And spotted it with tears —
Upon his infant face was set
The Cicatrice of years —
All crumpled was the cheek
No other kiss had known
Than flake of snow, divided with
The Redbreast of the Barn —
If Mother — in the Grave —
Or Father — on the Sea —
Or Father in the Firmament —
Or Brethren, had he —
If Commonwealth below,
Or Commonwealth above
Have missed a Barefoot Citizen —
I've ransomed it — alive —
F486 (1862) J763
Just a few poems ago Dickinson wrote being moved by a little bird with a pleading look and giving it some crumbs. Here she writes of helping a homeless boy. She employs quite a bit of pathos in the poem, quite openly tugging at our heartstrings. We see a young boy, crying a bit as he tells his story. Despite his young age, his face was scarred. Perhaps because he was offered kindness and a kiss, his face "crumpled." It was his first kiss – except for the snowflakes that filtered into the barn he shared once with a bird.
The narrator then calls out to anyone who might have a claim on the boy: mother, father, God, brothers, an earthly community, or even a heavenly community. She wants them to know that she has rescued this "Barefoot Citizen."
What's interesting to me is how Dickinson slips in "Father in the Firmament" among the missing parents (dead mother, sailor father out at sea), and Heaven along with earth. Is God no better than a deadbeat Dad or impoverished sailor who may not even know of his wife's death? Is Heaven no better than an earthly community that too easily loses track of its most needy members?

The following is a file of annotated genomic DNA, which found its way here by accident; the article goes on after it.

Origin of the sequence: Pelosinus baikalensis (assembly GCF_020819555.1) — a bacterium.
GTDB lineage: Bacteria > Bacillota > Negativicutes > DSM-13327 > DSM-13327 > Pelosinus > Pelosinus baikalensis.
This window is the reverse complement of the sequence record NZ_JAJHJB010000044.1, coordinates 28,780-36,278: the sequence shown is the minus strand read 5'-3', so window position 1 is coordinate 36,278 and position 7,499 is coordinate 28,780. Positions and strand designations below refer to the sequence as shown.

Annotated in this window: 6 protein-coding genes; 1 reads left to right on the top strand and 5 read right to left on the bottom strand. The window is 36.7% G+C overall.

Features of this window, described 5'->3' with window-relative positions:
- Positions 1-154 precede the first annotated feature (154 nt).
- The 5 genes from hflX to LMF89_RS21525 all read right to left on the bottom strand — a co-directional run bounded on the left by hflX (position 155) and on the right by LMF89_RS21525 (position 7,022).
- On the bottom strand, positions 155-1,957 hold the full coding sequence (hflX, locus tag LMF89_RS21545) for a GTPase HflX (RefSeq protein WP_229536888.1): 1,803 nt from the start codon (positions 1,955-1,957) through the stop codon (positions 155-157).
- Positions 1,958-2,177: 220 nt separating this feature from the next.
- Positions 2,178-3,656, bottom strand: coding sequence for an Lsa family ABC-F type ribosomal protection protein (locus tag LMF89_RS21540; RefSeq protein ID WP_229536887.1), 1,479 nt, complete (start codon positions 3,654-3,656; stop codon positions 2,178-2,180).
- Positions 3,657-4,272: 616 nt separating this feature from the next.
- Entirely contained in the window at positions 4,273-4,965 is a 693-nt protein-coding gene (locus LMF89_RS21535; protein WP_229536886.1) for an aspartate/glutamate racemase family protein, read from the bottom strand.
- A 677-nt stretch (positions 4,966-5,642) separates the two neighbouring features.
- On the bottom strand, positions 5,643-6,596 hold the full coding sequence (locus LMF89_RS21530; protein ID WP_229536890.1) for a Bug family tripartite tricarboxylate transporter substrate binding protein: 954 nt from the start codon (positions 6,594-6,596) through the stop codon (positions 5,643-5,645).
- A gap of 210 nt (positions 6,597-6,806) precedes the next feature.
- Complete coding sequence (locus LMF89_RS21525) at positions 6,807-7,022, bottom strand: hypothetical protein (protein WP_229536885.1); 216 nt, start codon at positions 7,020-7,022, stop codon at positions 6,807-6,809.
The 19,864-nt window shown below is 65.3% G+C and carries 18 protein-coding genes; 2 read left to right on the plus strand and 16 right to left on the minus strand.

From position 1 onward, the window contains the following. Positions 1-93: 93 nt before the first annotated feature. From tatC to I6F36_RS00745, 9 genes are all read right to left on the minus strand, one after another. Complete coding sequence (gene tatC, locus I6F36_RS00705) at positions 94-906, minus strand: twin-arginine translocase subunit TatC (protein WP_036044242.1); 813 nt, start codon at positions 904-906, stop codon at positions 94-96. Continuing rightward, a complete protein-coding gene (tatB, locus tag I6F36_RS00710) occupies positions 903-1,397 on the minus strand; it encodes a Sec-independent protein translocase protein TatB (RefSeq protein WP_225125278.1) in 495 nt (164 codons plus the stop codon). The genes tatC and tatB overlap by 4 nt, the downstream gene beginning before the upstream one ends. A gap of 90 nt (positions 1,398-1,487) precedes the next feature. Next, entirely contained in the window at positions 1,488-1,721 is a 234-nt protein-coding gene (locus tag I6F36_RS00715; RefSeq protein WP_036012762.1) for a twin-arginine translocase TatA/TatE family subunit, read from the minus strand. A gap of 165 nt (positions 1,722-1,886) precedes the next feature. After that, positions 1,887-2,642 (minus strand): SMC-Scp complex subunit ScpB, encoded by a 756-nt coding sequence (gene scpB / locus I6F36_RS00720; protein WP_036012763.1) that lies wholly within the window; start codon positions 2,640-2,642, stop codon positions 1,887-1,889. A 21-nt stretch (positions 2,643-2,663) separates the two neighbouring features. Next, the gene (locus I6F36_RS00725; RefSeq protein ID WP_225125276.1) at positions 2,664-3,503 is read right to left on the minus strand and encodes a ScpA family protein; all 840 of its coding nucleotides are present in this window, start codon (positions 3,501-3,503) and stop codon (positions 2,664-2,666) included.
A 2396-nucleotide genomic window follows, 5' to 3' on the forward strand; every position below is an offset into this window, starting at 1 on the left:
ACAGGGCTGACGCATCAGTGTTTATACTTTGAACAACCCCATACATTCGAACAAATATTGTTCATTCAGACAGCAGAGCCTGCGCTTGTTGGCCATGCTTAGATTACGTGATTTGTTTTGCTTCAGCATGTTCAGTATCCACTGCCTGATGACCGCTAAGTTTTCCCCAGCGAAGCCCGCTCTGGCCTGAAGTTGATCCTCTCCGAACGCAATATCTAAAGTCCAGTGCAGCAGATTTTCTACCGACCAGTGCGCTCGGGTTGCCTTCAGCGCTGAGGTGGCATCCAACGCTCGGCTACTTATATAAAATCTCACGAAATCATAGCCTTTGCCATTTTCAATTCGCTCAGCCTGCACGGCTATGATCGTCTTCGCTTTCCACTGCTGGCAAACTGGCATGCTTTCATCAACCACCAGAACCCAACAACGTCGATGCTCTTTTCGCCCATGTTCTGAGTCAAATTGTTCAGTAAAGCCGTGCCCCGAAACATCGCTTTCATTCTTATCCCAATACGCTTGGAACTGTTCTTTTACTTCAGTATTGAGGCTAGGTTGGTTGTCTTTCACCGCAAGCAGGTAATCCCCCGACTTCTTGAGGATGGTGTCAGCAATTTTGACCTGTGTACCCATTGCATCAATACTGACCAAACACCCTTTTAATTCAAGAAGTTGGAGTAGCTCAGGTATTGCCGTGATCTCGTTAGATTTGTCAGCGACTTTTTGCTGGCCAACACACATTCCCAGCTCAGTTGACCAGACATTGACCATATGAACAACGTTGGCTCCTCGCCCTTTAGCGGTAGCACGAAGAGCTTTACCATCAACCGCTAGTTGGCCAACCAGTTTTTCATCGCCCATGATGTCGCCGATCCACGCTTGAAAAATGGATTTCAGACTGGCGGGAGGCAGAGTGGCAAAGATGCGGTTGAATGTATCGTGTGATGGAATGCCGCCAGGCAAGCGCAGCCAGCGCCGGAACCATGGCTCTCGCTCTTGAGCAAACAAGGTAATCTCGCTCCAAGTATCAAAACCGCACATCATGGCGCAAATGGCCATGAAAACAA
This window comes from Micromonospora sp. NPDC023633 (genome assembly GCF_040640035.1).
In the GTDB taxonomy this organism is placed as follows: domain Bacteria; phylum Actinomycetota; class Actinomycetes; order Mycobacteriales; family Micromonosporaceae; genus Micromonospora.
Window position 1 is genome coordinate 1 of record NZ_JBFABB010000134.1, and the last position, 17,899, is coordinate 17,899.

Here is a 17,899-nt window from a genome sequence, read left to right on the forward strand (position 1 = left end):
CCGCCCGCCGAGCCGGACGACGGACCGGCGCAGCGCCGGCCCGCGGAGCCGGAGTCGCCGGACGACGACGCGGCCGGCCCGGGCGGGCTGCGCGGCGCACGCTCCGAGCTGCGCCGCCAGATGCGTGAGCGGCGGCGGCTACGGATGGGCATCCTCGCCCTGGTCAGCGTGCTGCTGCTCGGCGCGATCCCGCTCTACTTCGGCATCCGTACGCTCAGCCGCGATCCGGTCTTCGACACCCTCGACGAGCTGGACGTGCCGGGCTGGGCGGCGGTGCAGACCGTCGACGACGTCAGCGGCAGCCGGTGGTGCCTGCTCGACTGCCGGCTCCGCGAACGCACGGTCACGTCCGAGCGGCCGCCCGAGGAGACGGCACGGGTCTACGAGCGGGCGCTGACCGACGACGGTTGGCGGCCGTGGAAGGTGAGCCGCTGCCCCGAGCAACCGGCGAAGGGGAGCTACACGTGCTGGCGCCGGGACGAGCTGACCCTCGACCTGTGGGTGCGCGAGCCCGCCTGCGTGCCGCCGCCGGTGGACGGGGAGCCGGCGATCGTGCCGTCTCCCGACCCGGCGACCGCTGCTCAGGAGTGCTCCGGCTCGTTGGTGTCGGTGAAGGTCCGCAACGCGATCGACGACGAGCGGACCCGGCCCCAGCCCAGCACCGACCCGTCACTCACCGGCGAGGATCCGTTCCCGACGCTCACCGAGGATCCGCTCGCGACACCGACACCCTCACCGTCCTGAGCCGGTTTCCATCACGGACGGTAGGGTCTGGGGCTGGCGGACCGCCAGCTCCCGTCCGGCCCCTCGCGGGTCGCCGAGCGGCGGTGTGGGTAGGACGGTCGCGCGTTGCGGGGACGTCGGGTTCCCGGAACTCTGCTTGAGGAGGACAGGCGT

|Steiglitz: Venetian Boy, 1887
I also wonder if Dickinson hadn't been reading the following passage in the family Bible, or had recently heard a sermon on its topic of helping the unfortunate.
New International Version (NIV)
Parable of the Sheep and the Goats
31 “When the Son of Man comes in his glory, and all the angels with him, he will sit on his glorious throne. 32 All the nations will be gathered before him, and he will separate the people one from another as a shepherd separates the sheep from the goats. 33 He will put the sheep on his right and the goats on his left.
34 “Then the King will say to those on his right, ‘Come, you who are blessed by my Father; take your inheritance, the kingdom prepared for you since the creation of the world. 35 For I was hungry and you gave me something to eat, I was thirsty and you gave me something to drink, I was a stranger and you invited me in, 36 I needed clothes and you clothed me, I was sick and you looked after me, I was in prison and you came to visit me.’
37 “Then the righteous will answer him, ‘Lord, when did we see you hungry and feed you, or thirsty and give you something to drink? 38 When did we see you a stranger and invite you in, or needing clothes and clothe you? 39 When did we see you sick or in prison and go to visit you?’
40 “The King will reply, ‘Truly I tell you, whatever you did for one of the least of these brothers and sisters of mine, you did for me.’